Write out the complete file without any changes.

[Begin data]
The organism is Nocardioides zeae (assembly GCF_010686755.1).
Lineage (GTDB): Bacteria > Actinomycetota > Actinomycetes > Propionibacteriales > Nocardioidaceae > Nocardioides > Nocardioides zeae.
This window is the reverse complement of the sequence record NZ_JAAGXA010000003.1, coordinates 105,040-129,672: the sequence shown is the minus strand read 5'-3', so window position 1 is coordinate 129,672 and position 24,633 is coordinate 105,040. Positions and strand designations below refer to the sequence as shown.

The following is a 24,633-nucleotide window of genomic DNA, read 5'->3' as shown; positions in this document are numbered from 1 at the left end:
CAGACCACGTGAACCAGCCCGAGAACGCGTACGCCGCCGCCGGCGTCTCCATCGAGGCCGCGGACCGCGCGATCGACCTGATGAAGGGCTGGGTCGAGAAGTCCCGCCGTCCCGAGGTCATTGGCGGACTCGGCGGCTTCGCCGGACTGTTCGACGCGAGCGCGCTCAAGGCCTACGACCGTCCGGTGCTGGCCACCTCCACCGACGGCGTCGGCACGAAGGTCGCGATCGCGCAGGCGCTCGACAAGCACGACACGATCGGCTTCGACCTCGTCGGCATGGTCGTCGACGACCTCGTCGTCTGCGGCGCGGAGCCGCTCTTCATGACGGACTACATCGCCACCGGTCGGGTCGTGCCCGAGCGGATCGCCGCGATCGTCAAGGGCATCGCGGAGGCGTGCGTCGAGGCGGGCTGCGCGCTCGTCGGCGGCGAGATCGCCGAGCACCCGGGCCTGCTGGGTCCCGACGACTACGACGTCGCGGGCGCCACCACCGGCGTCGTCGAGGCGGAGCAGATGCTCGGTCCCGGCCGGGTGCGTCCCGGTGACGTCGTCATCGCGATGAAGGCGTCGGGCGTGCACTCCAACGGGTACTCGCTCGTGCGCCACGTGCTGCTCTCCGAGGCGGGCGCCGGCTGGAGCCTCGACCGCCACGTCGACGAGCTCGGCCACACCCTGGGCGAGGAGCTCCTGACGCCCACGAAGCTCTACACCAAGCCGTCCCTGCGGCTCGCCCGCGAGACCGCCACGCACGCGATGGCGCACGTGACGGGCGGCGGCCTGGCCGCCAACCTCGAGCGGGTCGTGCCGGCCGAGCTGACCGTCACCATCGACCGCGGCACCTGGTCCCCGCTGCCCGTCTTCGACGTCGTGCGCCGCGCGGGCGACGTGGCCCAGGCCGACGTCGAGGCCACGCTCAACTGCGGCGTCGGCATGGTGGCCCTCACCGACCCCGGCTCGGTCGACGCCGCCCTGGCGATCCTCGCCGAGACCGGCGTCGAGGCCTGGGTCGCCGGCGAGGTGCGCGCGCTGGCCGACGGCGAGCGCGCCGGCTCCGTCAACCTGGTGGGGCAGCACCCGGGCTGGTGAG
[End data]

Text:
The organism is Nocardioides zeae (assembly GCF_010686755.1).
Lineage (GTDB): Bacteria > Actinomycetota > Actinomycetes > Propionibacteriales > Nocardioidaceae > Nocardioides > Nocardioides zeae.
This window is the reverse complement of the sequence record NZ_JAAGXA010000003.1, coordinates 105,040-129,672: the sequence shown is the minus strand read 5'-3', so window position 1 is coordinate 129,672 and position 24,633 is coordinate 105,040. Positions and strand designations below refer to the sequence as shown.

The following is a 24,633-nucleotide window of genomic DNA, read 5'->3' as shown; positions in this document are numbered from 1 at the left end:
CAGACCACGTGAACCAGCCCGAGAACGCGTACGCCGCCGCCGGCGTCTCCATCGAGGCCGCGGACCGCGCGATCGACCTGATGAAGGGCTGGGTCGAGAAGTCCCGCCGTCCCGAGGTCATTGGCGGACTCGGCGGCTTCGCCGGACTGTTCGACGCGAGCGCGCTCAAGGCCTACGACCGTCCGGTGCTGGCCACCTCCACCGACGGCGTCGGCACGAAGGTCGCGATCGCGCAGGCGCTCGACAAGCACGACACGATCGGCTTCGACCTCGTCGGCATGGTCGTCGACGACCTCGTCGTCTGCGGCGCGGAGCCGCTCTTCATGACGGACTACATCGCCACCGGTCGGGTCGTGCCCGAGCGGATCGCCGCGATCGTCAAGGGCATCGCGGAGGCGTGCGTCGAGGCGGGCTGCGCGCTCGTCGGCGGCGAGATCGCCGAGCACCCGGGCCTGCTGGGTCCCGACGACTACGACGTCGCGGGCGCCACCACCGGCGTCGTCGAGGCGGAGCAGATGCTCGGTCCCGGCCGGGTGCGTCCCGGTGACGTCGTCATCGCGATGAAGGCGTCGGGCGTGCACTCCAACGGGTACTCGCTCGTGCGCCACGTGCTGCTCTCCGAGGCGGGCGCCGGCTGGAGCCTCGACCGCCACGTCGACGAGCTCGGCCACACCCTGGGCGAGGAGCTCCTGACGCCCACGAAGCTCTACACCAAGCCGTCCCTGCGGCTCGCCCGCGAGACCGCCACGCACGCGATGGCGCACGTGACGGGCGGCGGCCTGGCCGCCAACCTCGAGCGGGTCGTGCCGGCCGAGCTGACCGTCACCATCGACCGCGGCACCTGGTCCCCGCTGCCCGTCTTCGACGTCGTGCGCCGCGCGGGCGACGTGGCCCAGGCCGACGTCGAGGCCACGCTCAACTGCGGCGTCGGCATGGTGGCCCTCACCGACCCCGGCTCGGTCGACGCCGCCCTGGCGATCCTCGCCGAGACCGGCGTCGAGGCCTGGGTCGCCGGCGAGGTGCGCGCGCTGGCCGACGGCGAGCGCGCCGGCTCCGTCAACCTGGTGGGGCAGCACCCGGGCTGGTGAG